DB2 & IMS

How to Implement Materialized Query Tables

2 Pages

There are many different ways to solve large data warehousing performance problems. This article covers implementing Materialized Query Tables (MQTs) in a production data warehouse environment; it addresses deployment of MQTs (including analysis steps, configuration settings and system parameters) on the distributed Linux, Unix and Windows (LUW) platforms, and mainframe DB2 Version 8 for z/OS.   

At a recent client consulting engagement, extended SQL query times were causing tremendous sort and application I/O problems. These performance problems manifested themselves in unacceptable wait and response times and they needed to be fixed quickly. 

The environment had hundreds of users submitting SQL queries through an Online Analytical Processing (OLAP) front-end tool, asking random questions against a large data warehouse of more than 810 million rows spread across 2.5 terabytes of DASD. Research showed that the data warehousing query reporting workload was causing the problem and might be solved by implementing MQTs.   

By implementing MQTs, the company avoided upgrading its CPU capacity, saved more than 750 million I/Os per day, and turned query response time from five hours to less than a second.   

MQTs were designed and built into DB2 several releases ago on the distributed LUW platforms initially called Automatic Summary Tables (ASTs). MQTs have been such a success on the LUW platform that they’ve been implemented in the new DB2 V8 for z/OS.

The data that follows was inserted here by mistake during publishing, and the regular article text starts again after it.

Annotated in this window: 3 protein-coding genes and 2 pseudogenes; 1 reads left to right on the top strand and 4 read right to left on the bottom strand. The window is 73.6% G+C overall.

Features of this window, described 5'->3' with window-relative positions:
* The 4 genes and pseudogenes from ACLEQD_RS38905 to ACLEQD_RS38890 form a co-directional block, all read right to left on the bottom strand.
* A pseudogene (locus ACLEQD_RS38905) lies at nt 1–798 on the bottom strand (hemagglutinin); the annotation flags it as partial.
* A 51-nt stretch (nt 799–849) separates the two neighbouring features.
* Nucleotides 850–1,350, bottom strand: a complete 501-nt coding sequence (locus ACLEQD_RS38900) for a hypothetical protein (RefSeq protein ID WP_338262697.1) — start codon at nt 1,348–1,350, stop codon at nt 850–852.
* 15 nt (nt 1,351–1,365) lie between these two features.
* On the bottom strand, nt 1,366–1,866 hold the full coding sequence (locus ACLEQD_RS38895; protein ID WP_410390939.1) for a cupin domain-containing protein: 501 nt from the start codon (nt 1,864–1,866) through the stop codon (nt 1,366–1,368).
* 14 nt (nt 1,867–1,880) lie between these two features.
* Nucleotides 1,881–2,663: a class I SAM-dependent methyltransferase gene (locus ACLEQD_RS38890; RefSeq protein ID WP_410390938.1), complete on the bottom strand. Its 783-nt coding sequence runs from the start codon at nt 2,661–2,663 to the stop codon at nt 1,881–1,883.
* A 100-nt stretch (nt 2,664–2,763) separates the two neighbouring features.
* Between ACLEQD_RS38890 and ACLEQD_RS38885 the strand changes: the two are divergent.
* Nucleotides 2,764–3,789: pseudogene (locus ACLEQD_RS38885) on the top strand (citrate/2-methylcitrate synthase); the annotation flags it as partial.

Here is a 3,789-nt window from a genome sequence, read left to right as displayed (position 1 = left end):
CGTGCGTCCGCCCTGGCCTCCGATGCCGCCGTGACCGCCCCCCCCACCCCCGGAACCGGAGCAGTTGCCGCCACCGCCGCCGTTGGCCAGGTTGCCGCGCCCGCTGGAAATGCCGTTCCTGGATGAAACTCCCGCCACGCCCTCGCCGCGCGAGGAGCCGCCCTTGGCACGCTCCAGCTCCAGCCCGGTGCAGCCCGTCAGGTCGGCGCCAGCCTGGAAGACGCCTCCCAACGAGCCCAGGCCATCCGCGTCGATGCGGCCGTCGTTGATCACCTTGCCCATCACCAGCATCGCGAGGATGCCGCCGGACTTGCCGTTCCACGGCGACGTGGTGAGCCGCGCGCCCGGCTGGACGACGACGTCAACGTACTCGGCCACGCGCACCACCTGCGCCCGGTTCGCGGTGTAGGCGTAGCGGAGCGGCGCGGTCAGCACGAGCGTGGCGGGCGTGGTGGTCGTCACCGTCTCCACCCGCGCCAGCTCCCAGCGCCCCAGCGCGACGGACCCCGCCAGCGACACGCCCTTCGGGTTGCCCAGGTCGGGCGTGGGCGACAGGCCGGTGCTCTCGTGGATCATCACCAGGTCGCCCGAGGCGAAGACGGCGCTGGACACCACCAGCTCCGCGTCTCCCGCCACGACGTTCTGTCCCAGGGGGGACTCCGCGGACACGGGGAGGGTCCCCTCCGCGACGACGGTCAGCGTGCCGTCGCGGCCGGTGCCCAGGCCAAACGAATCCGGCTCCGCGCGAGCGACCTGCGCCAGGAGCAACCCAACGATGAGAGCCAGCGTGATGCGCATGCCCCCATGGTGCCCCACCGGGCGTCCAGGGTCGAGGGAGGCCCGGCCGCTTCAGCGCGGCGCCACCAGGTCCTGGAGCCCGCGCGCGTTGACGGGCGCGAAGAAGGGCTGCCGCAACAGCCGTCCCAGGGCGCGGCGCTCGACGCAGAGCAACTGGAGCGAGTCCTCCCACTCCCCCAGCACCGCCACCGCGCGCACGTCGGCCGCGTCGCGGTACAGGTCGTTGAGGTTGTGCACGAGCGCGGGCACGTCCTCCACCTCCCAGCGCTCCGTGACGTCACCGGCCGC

MQTs are what their name implies: data from an SQL query stored as a table. Because of the flexibility of SQL, you can write and leverage MQTs for situations where a complex or I/O-intensive query data is used repeatedly. This can be a significant savings, since the I/O-intensive or complex query occurs once and the results are available to everyone to use without doing all the complex or intensive work again.   

Our client was using its OLAP tool to repeatedly sum and total sales and product information. These queries happened hundreds of times a day, adding heavy I/O, sort and workload requirements to the system. These queries were targeted for becoming MQTs because that could be done once, eliminating the need for millions of identical SQL I/O activities each day.

 You should define MQTs so a wide spectrum of your workload can reference and leverage them. Begin your analysis by taking a DB2 snapshot monitor trace to capture the SQL that’s a representative sample of the overall workload. Be careful with this step because running these DB2 monitor snapshots can be a big overhead.   

SQL queries that do any SQL functions or sorting—such as SUM, AVG, GROUP BY, ORDER BY, ROLLUP, etc.—are good candidates for MQTs. Pay close attention to queries and functions that are repeated numerous times when designing your MQTs. Every I/O-intensive monster query should be captured and examined. Avoiding doing that same monster query again can save thousands, if not millions, of I/Os per day; this can be a huge performance improvement. 

Once you have a representative sample of your SQL workload, pass it to the DB2 Design Advisor tool and study the recommendations it offers regarding new definitions, indexes, and MQTs. The Design Advisor Tool is included in the DB2 LUW product; it easily analyzes your workload and recommends potential MQT definitions.   

2 Pages